- a tract of land completely surrounded by water, and not large enough to be called a continent.
- something resembling an island, especially in being isolated or having little or no direct communication with others.
- a raised platform with a counter or other work surface on top situated in the middle area of a room, especially a kitchen, so as to permit access from all sides.
- safety island.
- a low concrete platform for gasoline pumps at an automotive service station.
- a clump of woodland in a prairie.
- an isolated hill.
- Anatomy. an isolated portion of tissue differing in structure from the surrounding tissue.
- Railroads. a platform or building between sets of tracks.
- to make into an island.
- to dot with islands.
- to place on an island; isolate.
Origin of island
Related Words for islandpeninsula, reef, archipelago, enclave, islet, isle, sanctuary, bar, shelter, retreat, key, haven, refuge, atoll, cay
Examples from the Web for island
Contemporary Examples of island
But Krauss said that from the moment he and the other scientists arrived on the island, they never saw anything untoward.Sleazy Billionaire’s Double Life Featured Beach Parties With Stephen Hawking
January 8, 2015
Let Jourdan Dunn be the first of many—not an island, or badge of self-congratulation.One Vogue Cover Doesn’t Solve Fashion’s Big Race Problem
January 2, 2015
They were able to purchase weapons and plot attacks on the island without much interference.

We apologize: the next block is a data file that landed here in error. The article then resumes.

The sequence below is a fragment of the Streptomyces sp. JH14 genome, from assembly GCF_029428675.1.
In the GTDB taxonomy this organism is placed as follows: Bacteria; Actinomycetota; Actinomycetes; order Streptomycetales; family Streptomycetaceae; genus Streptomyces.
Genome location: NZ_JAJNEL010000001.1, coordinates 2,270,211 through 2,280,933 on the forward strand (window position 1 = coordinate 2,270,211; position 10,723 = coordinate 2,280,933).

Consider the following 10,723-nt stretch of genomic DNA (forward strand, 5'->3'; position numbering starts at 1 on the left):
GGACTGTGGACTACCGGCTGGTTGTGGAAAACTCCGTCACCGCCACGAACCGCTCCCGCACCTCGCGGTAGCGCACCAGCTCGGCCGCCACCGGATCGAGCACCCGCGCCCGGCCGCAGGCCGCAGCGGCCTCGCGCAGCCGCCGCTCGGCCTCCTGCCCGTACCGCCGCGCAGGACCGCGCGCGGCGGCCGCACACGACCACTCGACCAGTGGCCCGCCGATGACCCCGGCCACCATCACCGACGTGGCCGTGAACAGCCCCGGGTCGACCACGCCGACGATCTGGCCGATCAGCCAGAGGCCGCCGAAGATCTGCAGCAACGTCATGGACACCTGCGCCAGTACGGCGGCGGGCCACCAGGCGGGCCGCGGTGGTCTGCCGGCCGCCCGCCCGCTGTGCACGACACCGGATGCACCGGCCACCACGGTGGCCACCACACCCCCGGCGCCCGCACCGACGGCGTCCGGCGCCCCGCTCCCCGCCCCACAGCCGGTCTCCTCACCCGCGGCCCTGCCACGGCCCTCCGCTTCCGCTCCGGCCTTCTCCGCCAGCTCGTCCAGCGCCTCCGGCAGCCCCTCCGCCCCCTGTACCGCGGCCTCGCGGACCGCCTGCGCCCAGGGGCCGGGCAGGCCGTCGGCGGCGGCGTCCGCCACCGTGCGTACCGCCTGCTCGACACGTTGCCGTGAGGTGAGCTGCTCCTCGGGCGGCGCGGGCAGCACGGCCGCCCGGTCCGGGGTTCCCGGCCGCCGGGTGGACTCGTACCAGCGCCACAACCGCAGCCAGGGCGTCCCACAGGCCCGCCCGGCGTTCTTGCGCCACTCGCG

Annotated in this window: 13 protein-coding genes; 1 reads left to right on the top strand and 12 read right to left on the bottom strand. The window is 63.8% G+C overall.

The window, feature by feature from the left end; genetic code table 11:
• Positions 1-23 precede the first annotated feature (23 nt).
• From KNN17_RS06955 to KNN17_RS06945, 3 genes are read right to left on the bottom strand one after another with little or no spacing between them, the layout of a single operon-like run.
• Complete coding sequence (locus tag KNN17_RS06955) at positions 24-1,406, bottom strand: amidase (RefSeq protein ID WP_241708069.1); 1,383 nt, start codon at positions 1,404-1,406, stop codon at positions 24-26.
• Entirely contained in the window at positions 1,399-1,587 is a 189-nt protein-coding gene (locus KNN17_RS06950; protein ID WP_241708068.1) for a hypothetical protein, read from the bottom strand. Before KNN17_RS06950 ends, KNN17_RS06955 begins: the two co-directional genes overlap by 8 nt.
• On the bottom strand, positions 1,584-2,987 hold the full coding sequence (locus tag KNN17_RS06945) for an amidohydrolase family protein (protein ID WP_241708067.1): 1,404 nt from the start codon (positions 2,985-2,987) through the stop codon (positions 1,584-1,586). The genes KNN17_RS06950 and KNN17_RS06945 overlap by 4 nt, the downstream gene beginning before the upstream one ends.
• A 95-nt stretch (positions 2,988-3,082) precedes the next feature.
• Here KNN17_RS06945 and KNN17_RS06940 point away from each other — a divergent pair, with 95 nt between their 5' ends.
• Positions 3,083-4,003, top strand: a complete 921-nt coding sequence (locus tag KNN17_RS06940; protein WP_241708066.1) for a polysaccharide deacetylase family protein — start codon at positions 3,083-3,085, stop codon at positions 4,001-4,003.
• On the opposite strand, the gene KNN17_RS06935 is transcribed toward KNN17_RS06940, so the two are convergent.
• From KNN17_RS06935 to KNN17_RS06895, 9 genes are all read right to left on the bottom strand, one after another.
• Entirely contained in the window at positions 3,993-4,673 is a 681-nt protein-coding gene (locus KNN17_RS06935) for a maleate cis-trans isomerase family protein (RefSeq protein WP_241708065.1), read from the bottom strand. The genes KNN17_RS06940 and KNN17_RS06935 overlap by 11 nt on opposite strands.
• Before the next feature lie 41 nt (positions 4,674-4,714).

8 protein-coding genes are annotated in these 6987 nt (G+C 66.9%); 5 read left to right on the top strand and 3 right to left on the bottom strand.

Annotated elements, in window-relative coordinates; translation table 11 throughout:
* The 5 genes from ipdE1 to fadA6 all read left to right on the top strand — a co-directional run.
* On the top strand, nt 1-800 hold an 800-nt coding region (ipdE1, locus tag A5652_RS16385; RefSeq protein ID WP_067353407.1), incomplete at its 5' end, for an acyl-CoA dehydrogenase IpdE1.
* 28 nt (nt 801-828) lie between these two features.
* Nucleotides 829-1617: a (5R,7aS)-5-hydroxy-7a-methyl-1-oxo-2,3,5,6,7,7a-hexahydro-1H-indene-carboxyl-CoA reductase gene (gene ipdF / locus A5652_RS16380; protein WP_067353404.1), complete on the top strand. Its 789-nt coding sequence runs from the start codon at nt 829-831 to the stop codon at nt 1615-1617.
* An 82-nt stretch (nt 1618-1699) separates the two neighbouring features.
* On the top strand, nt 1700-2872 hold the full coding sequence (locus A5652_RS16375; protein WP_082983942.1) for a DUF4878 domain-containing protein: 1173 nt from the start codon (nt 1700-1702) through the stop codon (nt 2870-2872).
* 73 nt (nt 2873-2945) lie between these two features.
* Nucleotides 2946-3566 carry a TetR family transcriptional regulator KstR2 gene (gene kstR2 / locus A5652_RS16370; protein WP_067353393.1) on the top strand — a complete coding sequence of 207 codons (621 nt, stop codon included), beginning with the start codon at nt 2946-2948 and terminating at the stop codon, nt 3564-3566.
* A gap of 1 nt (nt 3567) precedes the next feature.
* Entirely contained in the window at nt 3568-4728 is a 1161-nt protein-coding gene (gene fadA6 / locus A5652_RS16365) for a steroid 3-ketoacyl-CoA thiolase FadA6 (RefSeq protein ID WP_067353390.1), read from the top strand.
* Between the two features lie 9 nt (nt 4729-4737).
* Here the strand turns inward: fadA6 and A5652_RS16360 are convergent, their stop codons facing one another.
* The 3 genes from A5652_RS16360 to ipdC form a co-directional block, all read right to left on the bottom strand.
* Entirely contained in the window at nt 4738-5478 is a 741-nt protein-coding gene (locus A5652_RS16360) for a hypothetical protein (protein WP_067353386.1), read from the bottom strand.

They were called La Red Avispa (The Wasp Network) and claim to have successfully foiled a number of threats against the island.
Today, as president, he constantly praises Fidel and Raúl in his speeches and frequently travels to the island.Venezuela Says Goodbye to Its Lil Friend, While the Rest of the Continent Cheers
December 20, 2014
Historical Examples of island
She's sitting up nights to corner all the Amalgamated Hard-luck on the island.The Spenders
Harry Leon Wilson
I wonder how it would seem to live on such an island as this?
He began to think busily, and finally resolved to go to the island and search for him.
Feeling sure that there was no one on the island but himself, he thought he was deceived.
And, of this island realm, he and his companion were the undisputed sovereigns.
- a mass of land that is surrounded by water and is smaller than a continent
- See traffic island
- anatomy a part, structure, or group of cells distinct in constitution from its immediate surroundingsRelated adjective: insular
- to cause to become an island
- to intersperse with islands
- to place on an island; insulate; isolate
Word Origin for island
Word Origin and History for island
1590s, earlier yland (c.1300), from Old English igland "island," from ieg "island" (from Proto-Germanic *aujo "thing on the water," from PIE *akwa- "water;" see aqua-) + land "land." Spelling modified 15c. by association with similar but unrelated isle. An Old English cognate was ealand "river-land, watered place, meadow by a river." In place names, Old English ieg is often used of "slightly raised dry ground offering settlement sites in areas surrounded by marsh or subject to flooding" [Cambridge Dictionary of English Place-Names]. Related: Islander.
- An isolated tissue or group of cells that is separated from the surrounding tissues by a groove or is marked by a difference in structure or function.
- A land mass, especially one smaller than a continent, entirely surrounded by water.